Only a docile people would not be insulted by this notion of adults running to a parent figure for advice on every question, whether it pertains to government’s scope or not. Conservatism used to conceive of that scope narrowly. The assumption was that the private sector “create[d] jobs” unless impeded by the public sector. The further assumption was that jobs came from economic activity. Now the banner of conservatism is carried by a demagogue who, in his personal name, promises to create jobs politically by restricting economic activity.
What is this but the parent figure of Wilson’s conception? (“You have 24 days to make every dream you ever dreamed for your children, for your family for your country to come true.” One guess: Who said it, Willy Wonka or Donald Trump?)
What is portrayed as Trump’s empathy, it should be added, is wholly different from a constructive political response to what is unquestionably serious and persistent economic distress, which can range from alleviating poverty to supporting job retraining to creating conditions that reward innovation. But central to those, at least to the last of them, is a recognition that there are certain things government can do well, but the public sector cannot, nor should it, compel private-sector employment, much less along politically specified geographic criteria.
Meanwhile, if Trump’s inflamed conception of the presidency marks the triumph of constitutional Progressivism, his support among religious conservatives is a reaction against it. Progressivism mutated in post-New Deal jurisprudence when jurists who had believed in judicial deference for purposes of Franklin Roosevelt’s legislative program suddenly supported an active judiciary for promoting rights to which, on the basis of indecipherable standards, they accorded special status.
The results, including Roe v. Wade and, more recently, U.S. v. Windsor and Obergefell v. Hodges, have effectively disenfranchised religious conservatives who would otherwise have been able to make arguments for their political views in the political arena, a place where they could have won or lost fair and square. Losing there would still have bruised them, to be sure, but it would not have deformed politics nearly as much as the wholesale attempt to delegitimize their views.
Instead, political parties have aligned almost precisely along views on these issues—Roe in particular—and frozen immovably, such that according to one report, a conference call on the Republican Party’s nominee for President of the United States boasting about sexual assault, which under any normal political condition ought to be disqualifying, featured a member of Congress making an apologia for Trump on the grounds that abortion was a more important issue.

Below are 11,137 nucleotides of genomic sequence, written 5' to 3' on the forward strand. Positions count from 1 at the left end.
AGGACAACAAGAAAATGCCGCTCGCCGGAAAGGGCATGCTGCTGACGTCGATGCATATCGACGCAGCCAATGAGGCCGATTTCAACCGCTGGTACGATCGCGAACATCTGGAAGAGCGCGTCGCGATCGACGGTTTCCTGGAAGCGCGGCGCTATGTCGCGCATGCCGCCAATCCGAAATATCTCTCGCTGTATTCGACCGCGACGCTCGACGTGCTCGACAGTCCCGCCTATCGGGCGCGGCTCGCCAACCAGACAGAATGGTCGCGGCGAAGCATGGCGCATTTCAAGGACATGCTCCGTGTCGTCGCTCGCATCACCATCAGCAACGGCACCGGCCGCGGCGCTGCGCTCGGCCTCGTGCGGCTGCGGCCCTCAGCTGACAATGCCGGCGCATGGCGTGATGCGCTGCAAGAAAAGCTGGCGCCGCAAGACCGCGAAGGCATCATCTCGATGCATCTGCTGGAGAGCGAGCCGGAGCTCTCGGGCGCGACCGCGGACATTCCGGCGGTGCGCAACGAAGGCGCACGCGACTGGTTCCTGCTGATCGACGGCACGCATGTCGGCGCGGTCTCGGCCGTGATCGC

It is more important only insofar as Roe has left no outlet for it other than to inflame the stakes of every judicial nomination and, consequently, every presidential election. By contrast, leaving such matters to the discretion of local majorities would allow variation in policy while also allowing people who feel disenfranchised to express themselves politically. Under such circumstances, there is no chance of abortion or same-sex marriage being everywhere banned and every chance of people’s minds changing—in either direction—over time. (Justice Kennedy’s tendentiousness aside, liberty finds every refuge in a politics of doubt, one in which people who lose today have a hope of winning tomorrow.)
It is entirely possible a substantial political realignment might result as voters and candidates who currently feel trapped by judicially driven disputes reconsider other issues on which they do not align with their party identifications today. Certainly fewer would tolerate the bad behavior of either candidate in this cycle if the centrality of the judiciary did not so inflame the stakes of the next Supreme Court nomination, and with it, the election of the next president.
But the Court is so inflamed. Consequently, even if it is not reasonable to believe Trump is genuinely committed to the type of justices he claims, it is wholly reasonable to be profoundly concerned about the future of the judiciary. Yet the fact that such could drive presidential elections in the face of such an otherwise abhorrent nominee, who is obviously so loosely committed—if that—to the issues in question, indicates that the burner heating the Court needs to be turned down. The problem is that the political branches are waiting for the justices to reduce their own heat. Elected officials are the ones who need to reach for the dial.
But the constitutional tenets of contemporary Progressivism cannot tolerate the Court occupying an ancillary place in national policy rather than a central place. Trump is not a break with this anti-Constitutionalism. He is the culmination of it.